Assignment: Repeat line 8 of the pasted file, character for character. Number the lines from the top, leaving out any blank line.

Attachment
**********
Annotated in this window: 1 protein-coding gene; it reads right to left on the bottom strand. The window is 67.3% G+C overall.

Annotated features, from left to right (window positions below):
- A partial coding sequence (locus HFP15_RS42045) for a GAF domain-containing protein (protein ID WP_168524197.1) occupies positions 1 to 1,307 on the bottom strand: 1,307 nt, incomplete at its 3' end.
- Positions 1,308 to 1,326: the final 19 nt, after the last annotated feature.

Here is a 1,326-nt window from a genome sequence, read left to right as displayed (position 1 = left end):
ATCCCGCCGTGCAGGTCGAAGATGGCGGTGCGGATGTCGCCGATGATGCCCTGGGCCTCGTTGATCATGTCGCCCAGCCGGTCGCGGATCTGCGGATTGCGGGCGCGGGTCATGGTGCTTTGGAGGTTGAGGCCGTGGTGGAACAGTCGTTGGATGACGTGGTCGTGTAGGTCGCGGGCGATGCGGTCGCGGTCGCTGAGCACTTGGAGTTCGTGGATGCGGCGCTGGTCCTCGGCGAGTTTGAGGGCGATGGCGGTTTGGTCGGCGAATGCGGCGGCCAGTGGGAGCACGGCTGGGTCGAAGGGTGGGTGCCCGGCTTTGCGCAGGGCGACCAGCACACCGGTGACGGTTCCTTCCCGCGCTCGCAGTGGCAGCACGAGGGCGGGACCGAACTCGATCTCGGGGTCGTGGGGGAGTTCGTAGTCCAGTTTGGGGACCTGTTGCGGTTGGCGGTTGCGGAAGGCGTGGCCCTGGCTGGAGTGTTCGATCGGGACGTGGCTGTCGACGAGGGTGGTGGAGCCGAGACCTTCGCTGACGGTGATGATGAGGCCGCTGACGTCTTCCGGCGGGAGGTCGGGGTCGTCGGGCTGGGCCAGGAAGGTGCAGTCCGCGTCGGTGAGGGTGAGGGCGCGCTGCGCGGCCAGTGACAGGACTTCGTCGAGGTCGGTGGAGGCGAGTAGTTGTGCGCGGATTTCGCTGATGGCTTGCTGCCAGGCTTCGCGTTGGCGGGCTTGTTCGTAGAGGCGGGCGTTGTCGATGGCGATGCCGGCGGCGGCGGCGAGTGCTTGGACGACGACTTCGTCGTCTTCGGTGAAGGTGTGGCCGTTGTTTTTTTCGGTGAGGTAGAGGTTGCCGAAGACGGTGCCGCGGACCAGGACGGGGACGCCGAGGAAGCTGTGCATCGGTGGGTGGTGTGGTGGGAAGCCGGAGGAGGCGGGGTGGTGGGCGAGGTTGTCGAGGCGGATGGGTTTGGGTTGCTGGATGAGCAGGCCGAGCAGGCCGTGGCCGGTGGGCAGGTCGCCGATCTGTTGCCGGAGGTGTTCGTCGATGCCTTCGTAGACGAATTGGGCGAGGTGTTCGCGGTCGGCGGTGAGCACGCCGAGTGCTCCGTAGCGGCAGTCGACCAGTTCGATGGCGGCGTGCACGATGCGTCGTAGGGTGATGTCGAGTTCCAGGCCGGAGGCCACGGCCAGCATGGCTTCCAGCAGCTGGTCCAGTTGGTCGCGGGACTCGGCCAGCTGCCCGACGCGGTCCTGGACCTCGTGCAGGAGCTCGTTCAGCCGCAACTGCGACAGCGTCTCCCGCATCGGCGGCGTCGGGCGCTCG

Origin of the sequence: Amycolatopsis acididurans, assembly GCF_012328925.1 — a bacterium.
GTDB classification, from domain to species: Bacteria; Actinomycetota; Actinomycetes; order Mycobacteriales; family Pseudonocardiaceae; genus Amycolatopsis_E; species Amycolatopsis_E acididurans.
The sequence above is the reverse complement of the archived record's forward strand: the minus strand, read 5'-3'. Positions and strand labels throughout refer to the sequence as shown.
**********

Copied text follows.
GTDB classification, from domain to species: Bacteria; Actinomycetota; Actinomycetes; order Mycobacteriales; family Pseudonocardiaceae; genus Amycolatopsis_E; species Amycolatopsis_E acididurans.